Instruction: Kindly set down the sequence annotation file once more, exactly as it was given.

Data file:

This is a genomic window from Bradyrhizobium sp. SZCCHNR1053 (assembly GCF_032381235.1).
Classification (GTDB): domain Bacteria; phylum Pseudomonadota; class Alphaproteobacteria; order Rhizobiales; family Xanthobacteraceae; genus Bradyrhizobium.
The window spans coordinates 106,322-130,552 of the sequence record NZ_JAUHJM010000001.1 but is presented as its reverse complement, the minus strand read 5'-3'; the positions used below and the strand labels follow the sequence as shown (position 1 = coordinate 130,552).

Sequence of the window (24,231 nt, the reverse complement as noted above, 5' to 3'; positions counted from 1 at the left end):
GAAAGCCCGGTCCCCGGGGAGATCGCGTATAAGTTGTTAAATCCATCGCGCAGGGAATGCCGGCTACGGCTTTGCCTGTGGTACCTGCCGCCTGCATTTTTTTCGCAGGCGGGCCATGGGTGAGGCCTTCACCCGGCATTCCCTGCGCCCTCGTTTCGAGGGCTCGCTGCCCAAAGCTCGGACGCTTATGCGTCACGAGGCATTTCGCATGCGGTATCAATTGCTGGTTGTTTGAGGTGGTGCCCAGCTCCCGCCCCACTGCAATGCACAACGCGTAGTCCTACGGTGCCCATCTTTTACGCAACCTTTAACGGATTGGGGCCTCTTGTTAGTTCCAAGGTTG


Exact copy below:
This is a genomic window from Bradyrhizobium sp. SZCCHNR1053 (assembly GCF_032381235.1).
Classification (GTDB): domain Bacteria; phylum Pseudomonadota; class Alphaproteobacteria; order Rhizobiales; family Xanthobacteraceae; genus Bradyrhizobium.
The window spans coordinates 106,322-130,552 of the sequence record NZ_JAUHJM010000001.1 but is presented as its reverse complement, the minus strand read 5'-3'; the positions used below and the strand labels follow the sequence as shown (position 1 = coordinate 130,552).

Sequence of the window (24,231 nt, the reverse complement as noted above, 5' to 3'; positions counted from 1 at the left end):
GAAAGCCCGGTCCCCGGGGAGATCGCGTATAAGTTGTTAAATCCATCGCGCAGGGAATGCCGGCTACGGCTTTGCCTGTGGTACCTGCCGCCTGCATTTTTTTCGCAGGCGGGCCATGGGTGAGGCCTTCACCCGGCATTCCCTGCGCCCTCGTTTCGAGGGCTCGCTGCCCAAAGCTCGGACGCTTATGCGTCACGAGGCATTTCGCATGCGGTATCAATTGCTGGTTGTTTGAGGTGGTGCCCAGCTCCCGCCCCACTGCAATGCACAACGCGTAGTCCTACGGTGCCCATCTTTTACGCAACCTTTAACGGATTGGGGCCTCTTGTTAGTTCCAAGGTTG